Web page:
The "GTPase switch" paradigm, in which a GTPase switches between an active, GTP-bound state and an inactive, GDP-bound state through the recruitment of nucleotide exchange factors (GEFs) or GTPase activating proteins (GAPs), has been used to interpret the regulatory mechanism of many GTPases. A notable exception to this paradigm is provided by two GTPases in the signal recognition particle (SRP) and the SRP receptor (SR) that control the co-translational targeting of proteins to cellular membranes. Instead of the classical "GTPase switch," both the SRP and SR undergo a series of discrete conformational rearrangements during their interaction with one another, culminating in their reciprocal GTPase activation. Here, we show that this series of rearrangements during SRP-SR binding and activation provide important control points to drive and regulate protein targeting. Using real-time fluorescence, we showed that the cargo for SRP - ribosomes translating nascent polypeptides with signal sequences - accelerates SRP·SR complex assembly over 100-fold, thereby driving rapid delivery of cargo to the membrane. A series of subsequent rearrangements in the SRP·SR GTPase complex provide important driving forces to unload the cargo during late stages of protein targeting. Further, the cargo delays GTPase activation in the SRP·SR complex by 8-12 fold, creating an important time window that could further improve the efficiency and fidelity of protein targeting. Thus, the SRP and SR GTPases, without recruiting external regulatory factors, constitute a self-sufficient system that provides exquisite spatial and temporal control of a complex cellular process.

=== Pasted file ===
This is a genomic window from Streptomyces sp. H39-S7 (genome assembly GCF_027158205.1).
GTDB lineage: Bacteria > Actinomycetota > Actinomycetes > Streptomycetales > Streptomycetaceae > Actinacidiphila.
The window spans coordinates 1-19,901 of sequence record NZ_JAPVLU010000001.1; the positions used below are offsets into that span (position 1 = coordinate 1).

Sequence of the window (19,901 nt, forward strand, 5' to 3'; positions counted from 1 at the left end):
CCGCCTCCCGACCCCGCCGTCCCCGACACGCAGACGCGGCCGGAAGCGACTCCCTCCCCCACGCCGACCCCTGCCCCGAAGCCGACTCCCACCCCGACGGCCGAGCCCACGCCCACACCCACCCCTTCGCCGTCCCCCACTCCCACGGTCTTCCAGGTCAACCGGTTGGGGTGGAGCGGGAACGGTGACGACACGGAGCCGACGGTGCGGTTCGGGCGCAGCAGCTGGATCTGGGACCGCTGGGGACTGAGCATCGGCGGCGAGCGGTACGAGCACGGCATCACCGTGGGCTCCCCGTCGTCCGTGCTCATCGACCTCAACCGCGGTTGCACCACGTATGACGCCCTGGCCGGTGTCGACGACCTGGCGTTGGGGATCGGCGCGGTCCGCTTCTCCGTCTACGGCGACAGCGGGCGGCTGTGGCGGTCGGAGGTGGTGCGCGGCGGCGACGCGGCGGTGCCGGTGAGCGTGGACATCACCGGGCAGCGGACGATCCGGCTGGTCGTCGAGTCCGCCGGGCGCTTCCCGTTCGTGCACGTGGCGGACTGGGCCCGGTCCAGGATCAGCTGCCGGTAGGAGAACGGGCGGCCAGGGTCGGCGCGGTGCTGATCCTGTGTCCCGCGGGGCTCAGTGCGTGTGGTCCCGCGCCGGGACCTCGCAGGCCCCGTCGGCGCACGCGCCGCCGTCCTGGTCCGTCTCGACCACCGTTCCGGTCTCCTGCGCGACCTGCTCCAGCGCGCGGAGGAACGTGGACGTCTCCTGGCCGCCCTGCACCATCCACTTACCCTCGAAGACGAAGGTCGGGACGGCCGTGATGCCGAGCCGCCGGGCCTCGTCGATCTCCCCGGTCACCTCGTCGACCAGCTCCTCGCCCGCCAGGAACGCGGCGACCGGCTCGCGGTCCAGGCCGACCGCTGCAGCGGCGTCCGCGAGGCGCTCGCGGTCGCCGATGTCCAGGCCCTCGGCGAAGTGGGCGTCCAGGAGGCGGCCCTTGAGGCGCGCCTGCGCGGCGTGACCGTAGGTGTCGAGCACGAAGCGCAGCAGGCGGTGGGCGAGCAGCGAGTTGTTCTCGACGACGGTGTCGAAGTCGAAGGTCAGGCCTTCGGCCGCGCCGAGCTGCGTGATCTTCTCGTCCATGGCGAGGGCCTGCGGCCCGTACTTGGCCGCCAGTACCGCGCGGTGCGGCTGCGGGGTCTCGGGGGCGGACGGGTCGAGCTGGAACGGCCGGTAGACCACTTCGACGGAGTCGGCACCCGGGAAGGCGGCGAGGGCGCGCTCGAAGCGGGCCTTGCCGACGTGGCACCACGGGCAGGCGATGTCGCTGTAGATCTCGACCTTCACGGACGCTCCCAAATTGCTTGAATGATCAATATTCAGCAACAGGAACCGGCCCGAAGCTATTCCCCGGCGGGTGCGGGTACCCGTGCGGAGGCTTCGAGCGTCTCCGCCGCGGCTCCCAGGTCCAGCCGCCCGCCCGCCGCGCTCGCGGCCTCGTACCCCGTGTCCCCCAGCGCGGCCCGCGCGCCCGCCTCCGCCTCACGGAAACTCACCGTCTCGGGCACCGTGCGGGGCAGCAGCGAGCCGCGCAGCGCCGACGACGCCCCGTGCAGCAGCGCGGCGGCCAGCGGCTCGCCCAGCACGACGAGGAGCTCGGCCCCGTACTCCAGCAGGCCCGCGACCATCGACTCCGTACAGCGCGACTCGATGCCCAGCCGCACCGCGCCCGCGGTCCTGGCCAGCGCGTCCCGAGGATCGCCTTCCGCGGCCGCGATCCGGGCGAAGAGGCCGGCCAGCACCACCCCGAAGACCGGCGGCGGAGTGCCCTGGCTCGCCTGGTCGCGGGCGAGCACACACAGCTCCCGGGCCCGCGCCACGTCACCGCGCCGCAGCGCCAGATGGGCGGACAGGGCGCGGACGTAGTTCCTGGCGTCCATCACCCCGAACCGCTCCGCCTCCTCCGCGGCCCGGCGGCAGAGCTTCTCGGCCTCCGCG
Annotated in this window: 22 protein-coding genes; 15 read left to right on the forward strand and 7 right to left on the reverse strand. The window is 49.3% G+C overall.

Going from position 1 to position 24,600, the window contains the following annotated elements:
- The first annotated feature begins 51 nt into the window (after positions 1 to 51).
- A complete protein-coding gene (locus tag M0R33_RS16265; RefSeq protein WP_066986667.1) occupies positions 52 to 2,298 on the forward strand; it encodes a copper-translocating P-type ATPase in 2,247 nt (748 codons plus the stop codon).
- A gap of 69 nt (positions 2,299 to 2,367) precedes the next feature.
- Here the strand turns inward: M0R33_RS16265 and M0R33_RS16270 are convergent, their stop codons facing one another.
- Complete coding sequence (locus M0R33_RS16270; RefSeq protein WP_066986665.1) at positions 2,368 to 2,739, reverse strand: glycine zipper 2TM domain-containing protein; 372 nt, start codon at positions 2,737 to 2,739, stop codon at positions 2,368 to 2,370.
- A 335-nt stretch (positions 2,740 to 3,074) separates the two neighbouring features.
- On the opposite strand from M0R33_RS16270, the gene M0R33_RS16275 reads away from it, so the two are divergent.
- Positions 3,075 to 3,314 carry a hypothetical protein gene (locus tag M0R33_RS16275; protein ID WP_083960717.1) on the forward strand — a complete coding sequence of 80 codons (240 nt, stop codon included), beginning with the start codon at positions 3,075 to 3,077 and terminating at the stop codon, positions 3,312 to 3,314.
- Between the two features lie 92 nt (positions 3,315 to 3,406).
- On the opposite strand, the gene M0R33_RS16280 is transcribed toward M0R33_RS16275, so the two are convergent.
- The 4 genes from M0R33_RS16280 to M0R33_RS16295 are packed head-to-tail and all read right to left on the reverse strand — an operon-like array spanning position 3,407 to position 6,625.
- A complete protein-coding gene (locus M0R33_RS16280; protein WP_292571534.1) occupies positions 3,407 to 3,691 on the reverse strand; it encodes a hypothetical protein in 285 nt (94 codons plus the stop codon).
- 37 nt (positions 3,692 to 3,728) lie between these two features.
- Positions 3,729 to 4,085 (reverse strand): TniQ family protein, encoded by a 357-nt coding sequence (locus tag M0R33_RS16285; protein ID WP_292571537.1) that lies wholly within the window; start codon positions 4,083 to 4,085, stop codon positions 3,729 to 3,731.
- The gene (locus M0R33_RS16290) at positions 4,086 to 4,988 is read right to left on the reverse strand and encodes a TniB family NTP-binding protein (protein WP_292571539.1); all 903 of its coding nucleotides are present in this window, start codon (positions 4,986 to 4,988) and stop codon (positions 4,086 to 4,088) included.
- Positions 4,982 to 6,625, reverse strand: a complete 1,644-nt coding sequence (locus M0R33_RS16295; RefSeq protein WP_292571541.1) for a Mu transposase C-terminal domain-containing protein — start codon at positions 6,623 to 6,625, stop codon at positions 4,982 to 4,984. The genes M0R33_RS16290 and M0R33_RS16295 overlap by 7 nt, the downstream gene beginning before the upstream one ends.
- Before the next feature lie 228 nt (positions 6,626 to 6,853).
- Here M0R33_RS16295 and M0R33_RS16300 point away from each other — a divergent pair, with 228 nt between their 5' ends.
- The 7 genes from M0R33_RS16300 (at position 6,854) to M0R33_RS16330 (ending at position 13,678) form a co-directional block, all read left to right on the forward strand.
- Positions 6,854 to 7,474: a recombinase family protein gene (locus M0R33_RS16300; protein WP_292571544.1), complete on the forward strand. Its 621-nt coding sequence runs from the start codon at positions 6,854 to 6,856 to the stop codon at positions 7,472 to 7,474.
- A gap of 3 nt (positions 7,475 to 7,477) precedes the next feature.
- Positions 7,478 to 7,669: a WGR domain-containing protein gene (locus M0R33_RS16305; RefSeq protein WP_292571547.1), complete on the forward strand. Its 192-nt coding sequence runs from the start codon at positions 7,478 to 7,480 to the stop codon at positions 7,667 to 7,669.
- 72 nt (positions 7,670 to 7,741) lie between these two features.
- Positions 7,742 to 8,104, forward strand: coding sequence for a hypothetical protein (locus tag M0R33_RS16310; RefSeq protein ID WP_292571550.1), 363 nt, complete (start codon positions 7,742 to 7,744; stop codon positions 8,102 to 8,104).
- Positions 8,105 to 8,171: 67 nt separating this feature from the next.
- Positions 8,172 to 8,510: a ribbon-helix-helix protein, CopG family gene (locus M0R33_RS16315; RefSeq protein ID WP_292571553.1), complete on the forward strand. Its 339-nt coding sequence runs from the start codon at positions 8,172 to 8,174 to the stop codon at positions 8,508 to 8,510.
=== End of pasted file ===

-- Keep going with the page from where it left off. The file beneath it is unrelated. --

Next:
|Original language||English (US)|
|Number of pages||6|
|Journal||Proceedings of the National Academy of Sciences of the United States of America|
|State||Published - Feb 10 2009|
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